Peg Brantley’s Red Tide introduces readers to Jackie ‘Jax’ Sussman, medical examiner for Aspen Falls, Colorado. Her husband, Phil, is a philanderer with a gambling problem and other ‘expenses.’ Jax pays his debts and, so far, has stayed with him. But the cost of assuming that financial responsibility has wiped her out financially. Her sister, Jamie, is a loan officer for a local bank, so she’s all too well aware of Jax’s financial situation. But there’s very little she can do. In one plot thread of this story, both sisters get mixed up in a case of multiple murders when FBI agent Nicholas Grant is assigned to find 13 bodies in the Aspen Falls area. Convicted killer Leonard Bonzer has confessed to the murders, but won’t tell police where the bodies are. And, when other, more recent corpses are discovered, it looks as though there might be a ‘copycat’ at work. Admittedly, Jax’s financial situation isn’t the main plot thread, nor the reason for the murders. But it does show how sexually transmitted debt can work.

There’s also Natuso Kirino’s Out. This novel is the story of a group of women who work nights at a Tokyo factory that makes boxed lunches. One of them, Yayoi, is married to an abusive husband, Kenji, who has gambled away their savings. Now, she’s left with a heavily mortgaged home, little money, and no real way to pay off the debt – not on her salary. In a rage, she strangles Kenji with his own belt. Now, of course, she’s left with a body, and the very real likelihood that she’ll be arrested for the murder. So, she turns to her co-workers for help. Their choices draw the women into a very dark web of Tokyo’s underside.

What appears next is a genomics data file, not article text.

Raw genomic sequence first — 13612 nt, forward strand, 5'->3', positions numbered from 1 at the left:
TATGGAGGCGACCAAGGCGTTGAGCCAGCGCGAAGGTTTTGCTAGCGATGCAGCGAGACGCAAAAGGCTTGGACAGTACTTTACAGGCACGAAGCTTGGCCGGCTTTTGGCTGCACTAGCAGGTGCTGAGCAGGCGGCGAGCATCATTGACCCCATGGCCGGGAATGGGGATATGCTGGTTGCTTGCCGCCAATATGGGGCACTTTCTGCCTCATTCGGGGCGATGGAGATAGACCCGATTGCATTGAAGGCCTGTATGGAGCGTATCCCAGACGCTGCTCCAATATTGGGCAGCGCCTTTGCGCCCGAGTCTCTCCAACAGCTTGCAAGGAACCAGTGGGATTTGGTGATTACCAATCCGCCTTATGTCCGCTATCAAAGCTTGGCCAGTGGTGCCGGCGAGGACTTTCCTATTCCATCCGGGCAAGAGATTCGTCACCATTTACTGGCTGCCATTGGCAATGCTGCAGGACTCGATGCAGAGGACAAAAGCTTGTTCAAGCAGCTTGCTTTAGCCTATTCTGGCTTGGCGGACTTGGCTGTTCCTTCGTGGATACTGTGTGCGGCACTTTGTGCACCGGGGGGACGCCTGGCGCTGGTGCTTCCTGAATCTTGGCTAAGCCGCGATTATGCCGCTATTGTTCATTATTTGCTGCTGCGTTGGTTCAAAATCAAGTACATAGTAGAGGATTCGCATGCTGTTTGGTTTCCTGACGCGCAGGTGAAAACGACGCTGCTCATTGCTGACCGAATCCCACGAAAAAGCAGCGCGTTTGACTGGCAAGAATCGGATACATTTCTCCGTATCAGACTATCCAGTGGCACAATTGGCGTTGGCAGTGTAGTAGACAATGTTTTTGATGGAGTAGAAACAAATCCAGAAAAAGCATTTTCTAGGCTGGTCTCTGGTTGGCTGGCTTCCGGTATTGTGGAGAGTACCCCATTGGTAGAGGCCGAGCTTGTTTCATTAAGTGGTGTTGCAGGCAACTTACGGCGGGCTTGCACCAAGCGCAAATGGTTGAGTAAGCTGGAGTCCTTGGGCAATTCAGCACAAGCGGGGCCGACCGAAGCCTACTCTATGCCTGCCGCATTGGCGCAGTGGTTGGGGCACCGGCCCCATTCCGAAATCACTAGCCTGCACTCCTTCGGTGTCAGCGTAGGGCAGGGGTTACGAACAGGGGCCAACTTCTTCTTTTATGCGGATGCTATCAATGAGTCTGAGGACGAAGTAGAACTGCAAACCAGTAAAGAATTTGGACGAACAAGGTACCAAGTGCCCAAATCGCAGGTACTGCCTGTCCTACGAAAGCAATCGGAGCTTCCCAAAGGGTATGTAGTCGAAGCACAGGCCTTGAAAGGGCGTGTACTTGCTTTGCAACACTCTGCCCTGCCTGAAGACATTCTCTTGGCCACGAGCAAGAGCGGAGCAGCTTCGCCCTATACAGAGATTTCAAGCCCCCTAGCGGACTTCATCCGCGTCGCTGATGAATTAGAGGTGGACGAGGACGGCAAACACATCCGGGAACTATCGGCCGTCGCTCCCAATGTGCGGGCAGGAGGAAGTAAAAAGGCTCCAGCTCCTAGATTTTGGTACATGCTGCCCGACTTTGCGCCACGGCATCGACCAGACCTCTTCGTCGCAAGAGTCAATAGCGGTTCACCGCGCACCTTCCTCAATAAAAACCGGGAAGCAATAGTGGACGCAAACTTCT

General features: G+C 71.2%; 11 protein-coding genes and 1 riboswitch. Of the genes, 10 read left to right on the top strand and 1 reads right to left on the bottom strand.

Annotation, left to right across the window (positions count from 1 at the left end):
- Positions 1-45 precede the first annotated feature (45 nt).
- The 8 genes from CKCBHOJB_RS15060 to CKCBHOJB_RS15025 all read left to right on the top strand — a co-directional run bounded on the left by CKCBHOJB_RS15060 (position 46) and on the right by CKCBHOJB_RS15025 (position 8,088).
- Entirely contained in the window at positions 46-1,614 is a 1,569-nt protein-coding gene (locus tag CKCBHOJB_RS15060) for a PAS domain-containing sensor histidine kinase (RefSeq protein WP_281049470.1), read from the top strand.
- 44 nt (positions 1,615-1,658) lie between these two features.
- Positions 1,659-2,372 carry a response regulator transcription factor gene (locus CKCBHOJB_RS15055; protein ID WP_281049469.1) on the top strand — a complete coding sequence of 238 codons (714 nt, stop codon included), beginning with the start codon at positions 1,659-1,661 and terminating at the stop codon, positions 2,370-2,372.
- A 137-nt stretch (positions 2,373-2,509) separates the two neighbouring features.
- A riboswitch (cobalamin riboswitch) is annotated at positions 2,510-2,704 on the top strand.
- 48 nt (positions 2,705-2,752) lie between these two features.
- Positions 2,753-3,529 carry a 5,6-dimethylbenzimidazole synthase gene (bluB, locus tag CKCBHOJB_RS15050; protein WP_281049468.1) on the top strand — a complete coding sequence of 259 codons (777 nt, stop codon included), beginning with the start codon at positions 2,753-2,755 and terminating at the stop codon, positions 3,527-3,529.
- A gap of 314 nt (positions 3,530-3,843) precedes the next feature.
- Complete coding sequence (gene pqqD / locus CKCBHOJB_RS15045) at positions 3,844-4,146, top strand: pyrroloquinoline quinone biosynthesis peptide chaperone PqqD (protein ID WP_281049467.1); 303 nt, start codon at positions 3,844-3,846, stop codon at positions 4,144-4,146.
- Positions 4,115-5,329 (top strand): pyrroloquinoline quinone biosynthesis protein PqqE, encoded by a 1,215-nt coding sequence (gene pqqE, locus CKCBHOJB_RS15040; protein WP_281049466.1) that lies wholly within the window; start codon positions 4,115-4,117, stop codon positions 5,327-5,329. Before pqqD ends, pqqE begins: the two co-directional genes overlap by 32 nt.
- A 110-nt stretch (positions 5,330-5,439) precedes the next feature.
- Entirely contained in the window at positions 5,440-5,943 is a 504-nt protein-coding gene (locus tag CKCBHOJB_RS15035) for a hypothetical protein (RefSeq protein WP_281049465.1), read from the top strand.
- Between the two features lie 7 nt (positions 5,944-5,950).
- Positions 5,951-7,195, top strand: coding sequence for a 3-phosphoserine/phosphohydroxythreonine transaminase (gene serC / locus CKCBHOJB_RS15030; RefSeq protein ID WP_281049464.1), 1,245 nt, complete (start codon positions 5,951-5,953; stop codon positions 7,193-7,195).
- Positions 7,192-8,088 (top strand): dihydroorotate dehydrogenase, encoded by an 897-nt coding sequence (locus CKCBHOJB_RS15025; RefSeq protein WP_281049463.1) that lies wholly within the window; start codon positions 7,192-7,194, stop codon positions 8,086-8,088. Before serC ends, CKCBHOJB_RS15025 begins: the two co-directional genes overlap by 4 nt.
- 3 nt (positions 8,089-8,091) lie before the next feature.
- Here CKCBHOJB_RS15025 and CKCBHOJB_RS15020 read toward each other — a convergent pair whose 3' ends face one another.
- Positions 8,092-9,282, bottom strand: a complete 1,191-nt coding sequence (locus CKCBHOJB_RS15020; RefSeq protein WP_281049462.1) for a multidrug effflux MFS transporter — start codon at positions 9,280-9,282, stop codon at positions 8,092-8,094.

And then there’s Chelsea Field’s series featuring Isobel ‘Izzy’ Avery. In Eat, Pray, Die, we learn that Izzy has recently moved from her home town of Adelaide to Los Angeles. Mostly, she made the move to escape her ex-husband, Steve. More specifically, she wants to escape Platypus Lending, a loan shark operation that she owes money to, thanks to Steve. Early in their marriage, Steve convinced her to
 

‘…get a two-hundred-grand-loan to invest in some “sure thing” stocks…’
 

Even she admits that was stupid. The plan backfired, the stock market crashed, and Steve hadn’t told her he’d borrowed money from a shady operation. Now, Izzy works as a professional taster for Los Angeles’ rich and famous. This series is among other things, an interesting look at how much trouble sexually transmitted debt can cause.

I’m really glad Angela brought the topic up, as it’s really interesting. And it’s a good reminder to be sure of the person you choose as a partner…

 
 
 

*NOTE: The title of this post is a line from Lionel Bart‘s As Long As He Needs Me.

25 Comments

Filed under Agatha Christie, Carolina Garcia-Aguilera, Chelsea Field, Natsuo Kirino, Peg Brantley

25 responses to “When They’ve Been Used So Ill*